Bakery, Bar Cookies & Brownies

Triple-Cherry Streusel Bars

3 Comments 15 December 2010

Time kind of got away from us and before we knew it, it was time for sis and I to get to food blog cooking again. We wanted to make a sweet treat, so we poured through and over and under and along side Bon Appétit Desserts again, that wonderful tome of a dessert mecca. We thought about doing brownies, cheesecake (soon!), cookies – wait, cookies. That’s it! But the problem was we didn’t have at least one ingredient from almost every recipe we looked at (and didn’t feel much like going out to get it), OR the dang recipes called for long hours of chilling things. What the heck, I swear I chose three in a row, looked at the directions and all would take too long with the chilling. So finally we found this one and after making some substitutions, we think the things came out pretty darn well, thank you very much. See the Notes section for what we substituted.

Triple Cherry Streusal Bars

This is your recipe’s supreme alliance of cherry taste. Except, ours turned out to be a double cherry streusel bar. It’s all the kirsch’s (liquor made from cherries) fault, which we couldn’t find at the liquor store. More on that later. But here we have tart and sweet dried cherries, cherry spreadable fruit and a tablespoon of brandy. It’s all very…dark, dark purple, eh?

Triple Cherry Streusal Bars

I confess, sis and I were having a lot of fun using the food processor.

Triple Cherry Streusal Bars

You get to use it a lot with this recipe. Woot! We used it here to incorporate some butter into the flour, making those fine, pea-sized granules, a process that’s done by hand in a lot of recipes. The processor cuts the time down, but you also end up washing more equipment. It’s still fun.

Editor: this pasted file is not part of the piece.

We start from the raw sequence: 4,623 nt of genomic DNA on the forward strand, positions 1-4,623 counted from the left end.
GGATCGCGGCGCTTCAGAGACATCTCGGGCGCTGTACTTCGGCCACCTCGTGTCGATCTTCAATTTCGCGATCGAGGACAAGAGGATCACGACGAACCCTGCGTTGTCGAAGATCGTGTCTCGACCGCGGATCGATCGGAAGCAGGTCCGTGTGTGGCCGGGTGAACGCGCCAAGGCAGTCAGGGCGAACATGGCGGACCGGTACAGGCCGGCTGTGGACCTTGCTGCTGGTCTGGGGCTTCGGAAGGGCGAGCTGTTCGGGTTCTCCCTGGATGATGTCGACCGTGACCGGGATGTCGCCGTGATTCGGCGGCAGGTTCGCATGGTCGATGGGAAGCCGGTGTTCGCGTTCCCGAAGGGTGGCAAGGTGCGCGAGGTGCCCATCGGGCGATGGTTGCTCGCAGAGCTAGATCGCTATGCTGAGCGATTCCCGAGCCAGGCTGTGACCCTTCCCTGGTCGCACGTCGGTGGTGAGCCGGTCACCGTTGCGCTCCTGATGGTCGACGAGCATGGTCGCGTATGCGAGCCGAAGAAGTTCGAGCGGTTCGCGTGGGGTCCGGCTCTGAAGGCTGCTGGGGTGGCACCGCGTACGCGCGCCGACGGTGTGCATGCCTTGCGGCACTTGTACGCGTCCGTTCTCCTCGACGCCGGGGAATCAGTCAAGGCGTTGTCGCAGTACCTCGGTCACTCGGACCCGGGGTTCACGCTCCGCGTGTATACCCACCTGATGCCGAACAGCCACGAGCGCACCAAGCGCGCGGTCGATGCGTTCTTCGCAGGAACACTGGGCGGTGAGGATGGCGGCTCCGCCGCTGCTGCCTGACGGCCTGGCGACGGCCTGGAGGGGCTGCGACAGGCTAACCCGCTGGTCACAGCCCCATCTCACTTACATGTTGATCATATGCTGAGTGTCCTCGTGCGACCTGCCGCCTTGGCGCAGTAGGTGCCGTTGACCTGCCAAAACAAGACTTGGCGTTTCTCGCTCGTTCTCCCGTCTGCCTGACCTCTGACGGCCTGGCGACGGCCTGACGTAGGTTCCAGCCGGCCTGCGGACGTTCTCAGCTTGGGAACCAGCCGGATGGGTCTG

Triple Cherry Streusal Bars

After you’ve added some liquid, and your dough reaches this clumped stage, you’ll reserve some for the topping, then pulse the remainder a few more times to get it to form a ball, basically.

Triple Cherry Streusal Bars

Then you press it all into your foil-lined and greased pan. Pat pat pat. It’s going to seem like there might not be enough for the entire pan, but just press. Press more, and more until you’ve reached each edge and feel it’s relatively the same thin thickness all the way across. Pat pat pat!

Triple Cherry Streusal Bars

You’ll bake it at this point, till it’s a golden brown cookie color.

Triple Cherry Streusal Bars

Meanwhile, while that cookie layer was a-baking, guess what? You’ll already have made the streusel topping! I love streusel topping. Let’s see, we’ve made…four recipes with a streusel topping, including this one, so far at FFA. That just won’t do. We need more streusel topping! This one has flaked coconut, slivered almonds and some of the same dough from the cookie base.